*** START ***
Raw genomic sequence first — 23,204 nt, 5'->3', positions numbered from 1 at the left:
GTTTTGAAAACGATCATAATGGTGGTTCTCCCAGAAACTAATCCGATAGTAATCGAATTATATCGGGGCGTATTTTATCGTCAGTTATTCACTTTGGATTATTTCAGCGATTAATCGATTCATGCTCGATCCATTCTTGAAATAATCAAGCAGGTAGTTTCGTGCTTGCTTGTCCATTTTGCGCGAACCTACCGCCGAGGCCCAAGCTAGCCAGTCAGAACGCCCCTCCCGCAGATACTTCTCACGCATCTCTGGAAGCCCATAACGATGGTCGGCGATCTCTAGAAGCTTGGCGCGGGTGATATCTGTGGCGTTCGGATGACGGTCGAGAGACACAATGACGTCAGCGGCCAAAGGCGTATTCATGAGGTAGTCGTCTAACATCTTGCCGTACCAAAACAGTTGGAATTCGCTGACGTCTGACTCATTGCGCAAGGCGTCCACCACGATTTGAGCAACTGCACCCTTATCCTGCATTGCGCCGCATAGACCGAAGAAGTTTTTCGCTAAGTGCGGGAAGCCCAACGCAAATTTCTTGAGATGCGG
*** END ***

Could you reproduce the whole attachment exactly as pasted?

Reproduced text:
Raw genomic sequence first — 23,204 nt, 5'->3', positions numbered from 1 at the left:
GTTTTGAAAACGATCATAATGGTGGTTCTCCCAGAAACTAATCCGATAGTAATCGAATTATATCGGGGCGTATTTTATCGTCAGTTATTCACTTTGGATTATTTCAGCGATTAATCGATTCATGCTCGATCCATTCTTGAAATAATCAAGCAGGTAGTTTCGTGCTTGCTTGTCCATTTTGCGCGAACCTACCGCCGAGGCCCAAGCTAGCCAGTCAGAACGCCCCTCCCGCAGATACTTCTCACGCATCTCTGGAAGCCCATAACGATGGTCGGCGATCTCTAGAAGCTTGGCGCGGGTGATATCTGTGGCGTTCGGATGACGGTCGAGAGACACAATGACGTCAGCGGCCAAAGGCGTATTCATGAGGTAGTCGTCTAACATCTTGCCGTACCAAAACAGTTGGAATTCGCTGACGTCTGACTCATTGCGCAAGGCGTCCACCACGATTTGAGCAACTGCACCCTTATCCTGCATTGCGCCGCATAGACCGAAGAAGTTTTTCGCTAAGTGCGGGAAGCCCAACGCAAATTTCTTGAGATGCGG